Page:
Can you design a toilet for me?
One of his friends owned a huge specialized engineering and manufacturing firm that developed stealth technology and other high technology solutions for the US military. It was so secretive that they didn’t even allow anybody to see their R&D or their high-end military engineering capabilities. Bill spoke to his friend and basically said: “I know you work on some amazing cutting edge military technology, but can you design a toilet for me?”
The specifications included getting potable water from shit!
The specifications were interesting: the toilet should use as little water or no water. It should be safe so that the fumes don’t come back. The waste should be disposed of at source and somehow potentially be heat and/or energy source to generate power to run itself. And as a kicker, he added, if one can figure out a way where it can also make safe drinking water, that is extra juice!
By the way, given that the markets for such technology don’t have any or reliable power, all of this has to be done as a standalone unit – capable of functioning off the electricity grid.
Six-year toil, around $ 300 mn spent…
After six years and more than 300 million US dollars, one solution seemed to hit the mark the most: a unit that basically has a toilet or series of toilets. All the waste from the toilet acts like a biogas plant and that heated waste generates steam which powers the unit. And it provided some drinking water as a “by-product.” In the Netflix show, Bill is shown around this unit, explained how it worked and taken to the small water tap at the end that provides clean water. You see Bill taking a glass, filling it up from the tap and drinking it right away. The CEO of that organisation is heard commenting, “I really did not expect him to trust me and drink that water.”
So, this is good. Except that Bill asks for the cost of the unit. When told it is about 50,000 US dollars, he thinks about it and says that it is unaffordable for most countries and believes it should be brought down to less than 500 USD – a price point that makes this scalable and effective! ( Remember our own Ratan Tata worked on his Nano, targeting a price of a lakh of rupees?)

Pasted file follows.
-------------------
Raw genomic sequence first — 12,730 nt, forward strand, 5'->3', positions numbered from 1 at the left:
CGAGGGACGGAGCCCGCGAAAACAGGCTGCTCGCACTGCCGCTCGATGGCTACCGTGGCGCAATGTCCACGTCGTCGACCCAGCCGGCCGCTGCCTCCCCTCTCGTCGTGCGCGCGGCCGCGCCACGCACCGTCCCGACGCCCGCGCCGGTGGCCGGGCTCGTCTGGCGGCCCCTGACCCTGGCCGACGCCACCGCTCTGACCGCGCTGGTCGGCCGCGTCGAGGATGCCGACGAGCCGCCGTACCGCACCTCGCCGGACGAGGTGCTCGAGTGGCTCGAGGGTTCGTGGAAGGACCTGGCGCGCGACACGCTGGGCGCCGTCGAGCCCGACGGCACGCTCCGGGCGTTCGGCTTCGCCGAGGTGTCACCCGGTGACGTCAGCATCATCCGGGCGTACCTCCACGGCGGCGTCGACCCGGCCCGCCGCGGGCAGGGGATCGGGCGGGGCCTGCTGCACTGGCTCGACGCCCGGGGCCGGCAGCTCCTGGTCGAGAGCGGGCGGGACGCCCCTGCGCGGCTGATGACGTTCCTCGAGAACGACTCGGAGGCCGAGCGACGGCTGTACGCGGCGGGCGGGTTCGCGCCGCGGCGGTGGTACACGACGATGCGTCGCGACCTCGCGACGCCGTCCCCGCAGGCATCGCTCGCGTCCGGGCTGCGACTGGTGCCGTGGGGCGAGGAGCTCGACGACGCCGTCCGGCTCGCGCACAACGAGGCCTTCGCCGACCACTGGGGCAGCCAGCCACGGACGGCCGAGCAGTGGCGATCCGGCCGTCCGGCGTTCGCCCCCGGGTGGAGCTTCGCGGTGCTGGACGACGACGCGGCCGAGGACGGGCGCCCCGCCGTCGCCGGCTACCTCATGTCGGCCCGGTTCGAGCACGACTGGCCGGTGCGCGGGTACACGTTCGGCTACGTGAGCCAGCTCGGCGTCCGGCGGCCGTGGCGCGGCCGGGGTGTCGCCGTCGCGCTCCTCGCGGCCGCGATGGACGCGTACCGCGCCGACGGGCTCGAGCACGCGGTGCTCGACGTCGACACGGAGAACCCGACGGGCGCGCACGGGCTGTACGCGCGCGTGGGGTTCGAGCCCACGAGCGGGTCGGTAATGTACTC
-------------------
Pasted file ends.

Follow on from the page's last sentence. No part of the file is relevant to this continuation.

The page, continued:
Currently, some of the units are installed in several places around the world. In Dakar, the capital of Senegal, one-third of the entire drinking water supply and sewage management reportedly happens through this integrated process.
There are several impressive lessons from this Netflix biopic. It has taken just a couple of people to focus sharply on such a vital issue of global concern. It took them six years and their own money. Bill Gates is among the richest people in the world and $300 million is perhaps a drop in the bucket, but you can’t but help feel amazed that he spent it on something this basic and for people and places nowhere near the communities he is part of. Remember, it is not needed in the US. It is not needed for his friends. It is not needed for other industrialists or politicians. Such efforts have been spent by his foundation on several other issues afflicting poor, developing countries –the eradication of polio, AIDS…
Bill and Melinda Gates, through their Foundation and directly also sparked a whole legion of billionaires and millionaires to give away most of their wealth to global social causes. These included Warren Buffet, who commits his huge fortune to the Bill Gates Melinda Foundation.
Disruptive innovation indeed!
It also brings out the fact that incremental progress and innovation don’t work for some problems. There is a quote, “the light bulb was not invented by the continuous improvement of a candle.” The innovation was in a different way of approaching illumination. You can’t design solutions at the same level at which the original problems were created. You have to fundamentally change the questions you’re asking so that you can think of a new solution. That is what Bill Gates and his Foundation have done – helped bypass traditional roadblocks and limitations.
We have lessons for this in India – like aligning the vision of Narendra Modi and Bill Gates around sanitation and health. The Swacch Bharat initiative addressed the problem of toilets in India, but concerns remain around effective plumbing, water connections and so on. Let us redefine the problem for better solutions and partnerships.